State and Local Employment Still Below Pre-Pandemic Peak

State and Local Employment Still Below Pre-Pandemic Peak

REUTERS/John Gress

Although private employment in the U.S. economy has rebounded sharply since the pandemic, state and local government employment has yet to recover fully, according to data highlighted by the Urban-Brookings Tax Policy Center. While private employment regained pre-pandemic levels in the summer of 2022 and has continued to increase since then, total state and local government employment remains 0.1% below where it stood in March 2020.

A big part of the story is the steep decline in local public employment in the wake of the pandemic. Between March and May 2022, local employment fell by 9%, while state employment, which accounts for just a third of state and local employment overall, fell by a more modest 4%.

The job loss has been largest in the non-education sector. At the state level, the total number of education jobs has actually increased since before the pandemic. At the local level, education jobs are still 0.4% below the previous peak, but non-education employment is 1.7% lower.

The numbers vary significantly by state. In West Virginia, for example, state and local employment is 6% lower than it was at the beginning of the pandemic. In Delaware, on the other hand, state and local employment is 4% higher. Overall, 38 states have lower levels of state and local public employment than they did in early 2020.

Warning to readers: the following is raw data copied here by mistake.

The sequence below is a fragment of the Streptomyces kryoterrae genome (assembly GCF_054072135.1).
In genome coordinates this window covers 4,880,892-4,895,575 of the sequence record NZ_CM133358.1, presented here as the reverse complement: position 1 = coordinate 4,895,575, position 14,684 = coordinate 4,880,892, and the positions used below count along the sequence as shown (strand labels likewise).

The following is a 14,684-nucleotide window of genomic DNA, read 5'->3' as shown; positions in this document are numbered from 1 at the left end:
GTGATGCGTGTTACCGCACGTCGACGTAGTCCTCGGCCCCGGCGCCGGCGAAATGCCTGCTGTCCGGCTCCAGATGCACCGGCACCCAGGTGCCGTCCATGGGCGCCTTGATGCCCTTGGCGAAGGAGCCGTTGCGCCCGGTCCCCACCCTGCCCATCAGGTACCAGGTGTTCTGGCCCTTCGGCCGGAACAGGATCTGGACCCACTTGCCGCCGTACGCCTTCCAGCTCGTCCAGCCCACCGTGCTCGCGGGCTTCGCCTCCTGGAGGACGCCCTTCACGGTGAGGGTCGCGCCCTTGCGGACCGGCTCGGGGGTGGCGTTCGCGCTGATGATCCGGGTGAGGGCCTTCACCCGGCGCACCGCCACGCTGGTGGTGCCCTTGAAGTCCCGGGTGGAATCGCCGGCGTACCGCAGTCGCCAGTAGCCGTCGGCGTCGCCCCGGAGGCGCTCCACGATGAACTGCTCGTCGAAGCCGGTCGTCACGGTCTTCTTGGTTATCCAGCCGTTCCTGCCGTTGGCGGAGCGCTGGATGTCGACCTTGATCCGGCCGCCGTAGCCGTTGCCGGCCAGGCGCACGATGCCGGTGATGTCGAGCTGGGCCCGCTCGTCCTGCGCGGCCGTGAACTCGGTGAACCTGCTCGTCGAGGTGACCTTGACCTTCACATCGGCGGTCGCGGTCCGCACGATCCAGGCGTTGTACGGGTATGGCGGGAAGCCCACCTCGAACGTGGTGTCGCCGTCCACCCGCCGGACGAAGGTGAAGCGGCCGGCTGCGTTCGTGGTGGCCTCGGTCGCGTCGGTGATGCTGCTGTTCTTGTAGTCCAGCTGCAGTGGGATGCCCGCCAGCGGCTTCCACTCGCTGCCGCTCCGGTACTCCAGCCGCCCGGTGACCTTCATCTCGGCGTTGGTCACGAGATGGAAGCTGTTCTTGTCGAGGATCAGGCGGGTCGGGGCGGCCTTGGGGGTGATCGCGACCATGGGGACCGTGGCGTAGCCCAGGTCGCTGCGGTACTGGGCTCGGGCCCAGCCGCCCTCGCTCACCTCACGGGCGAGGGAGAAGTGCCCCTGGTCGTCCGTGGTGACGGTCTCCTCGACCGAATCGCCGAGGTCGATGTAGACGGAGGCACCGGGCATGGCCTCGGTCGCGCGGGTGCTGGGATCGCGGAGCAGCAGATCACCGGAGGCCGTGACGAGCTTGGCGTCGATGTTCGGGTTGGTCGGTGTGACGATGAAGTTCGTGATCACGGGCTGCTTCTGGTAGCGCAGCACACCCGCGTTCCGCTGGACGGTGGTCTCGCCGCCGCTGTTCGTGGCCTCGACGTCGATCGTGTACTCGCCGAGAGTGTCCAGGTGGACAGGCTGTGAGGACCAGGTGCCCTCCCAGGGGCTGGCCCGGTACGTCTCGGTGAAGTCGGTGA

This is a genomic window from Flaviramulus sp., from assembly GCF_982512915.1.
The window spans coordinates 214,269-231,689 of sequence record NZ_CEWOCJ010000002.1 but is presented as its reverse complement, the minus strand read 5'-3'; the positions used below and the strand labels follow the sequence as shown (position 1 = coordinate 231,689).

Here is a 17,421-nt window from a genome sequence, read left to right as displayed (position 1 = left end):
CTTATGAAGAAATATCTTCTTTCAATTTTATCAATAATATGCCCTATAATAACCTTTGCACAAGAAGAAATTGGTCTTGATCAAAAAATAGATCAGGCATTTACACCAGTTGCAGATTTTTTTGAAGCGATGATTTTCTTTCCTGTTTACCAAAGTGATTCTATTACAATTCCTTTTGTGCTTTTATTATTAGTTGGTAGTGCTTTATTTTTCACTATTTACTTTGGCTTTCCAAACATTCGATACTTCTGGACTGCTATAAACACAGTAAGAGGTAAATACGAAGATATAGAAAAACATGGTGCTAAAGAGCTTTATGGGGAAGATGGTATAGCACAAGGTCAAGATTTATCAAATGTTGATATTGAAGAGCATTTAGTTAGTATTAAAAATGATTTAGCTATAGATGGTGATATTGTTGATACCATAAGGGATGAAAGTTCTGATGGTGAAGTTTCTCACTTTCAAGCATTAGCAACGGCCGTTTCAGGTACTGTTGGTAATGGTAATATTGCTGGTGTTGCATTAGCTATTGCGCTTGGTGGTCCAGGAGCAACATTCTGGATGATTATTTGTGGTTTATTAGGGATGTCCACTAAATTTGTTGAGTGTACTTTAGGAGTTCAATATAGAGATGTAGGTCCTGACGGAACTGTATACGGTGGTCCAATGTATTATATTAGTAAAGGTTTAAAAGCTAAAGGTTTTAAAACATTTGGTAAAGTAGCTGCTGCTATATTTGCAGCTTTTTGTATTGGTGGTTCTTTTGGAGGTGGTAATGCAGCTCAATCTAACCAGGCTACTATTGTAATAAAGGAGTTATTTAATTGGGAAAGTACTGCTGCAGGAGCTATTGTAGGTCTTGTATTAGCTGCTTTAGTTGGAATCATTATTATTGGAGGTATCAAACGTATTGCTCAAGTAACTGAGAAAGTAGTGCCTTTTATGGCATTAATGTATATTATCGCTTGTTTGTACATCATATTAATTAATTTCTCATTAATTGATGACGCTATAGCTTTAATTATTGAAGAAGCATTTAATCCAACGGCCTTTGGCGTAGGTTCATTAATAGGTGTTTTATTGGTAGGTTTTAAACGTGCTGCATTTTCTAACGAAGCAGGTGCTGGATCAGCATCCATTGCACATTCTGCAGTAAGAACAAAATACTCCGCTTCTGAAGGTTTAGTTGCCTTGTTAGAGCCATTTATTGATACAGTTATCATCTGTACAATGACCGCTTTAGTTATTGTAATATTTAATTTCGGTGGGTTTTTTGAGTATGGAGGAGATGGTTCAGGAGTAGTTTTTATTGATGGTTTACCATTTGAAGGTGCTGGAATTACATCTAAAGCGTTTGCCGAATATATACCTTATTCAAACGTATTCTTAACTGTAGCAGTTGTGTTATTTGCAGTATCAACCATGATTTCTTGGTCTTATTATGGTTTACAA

The issue is particularly significant because of the role played by state and local government employment during the slow and painful recovery from the recession in 2009. It took a decade to regain all of the jobs lost at that time, and the decline in state and local public payrolls acted as a fiscal drag on economic growth for years.

The recovery from the pandemic has been shaped by very different forces in the labor market, with overall employment rapidly moving higher as the economy recovered. But state and local governments, flush with cash from surging tax revenues, have yet to catch up. That lag may help tamp down inflation. But in the long run, it could hurt by reducing fiscal support in an economy that appears to be slowing, and by reducing the capacity of state and local governments to provide essential services.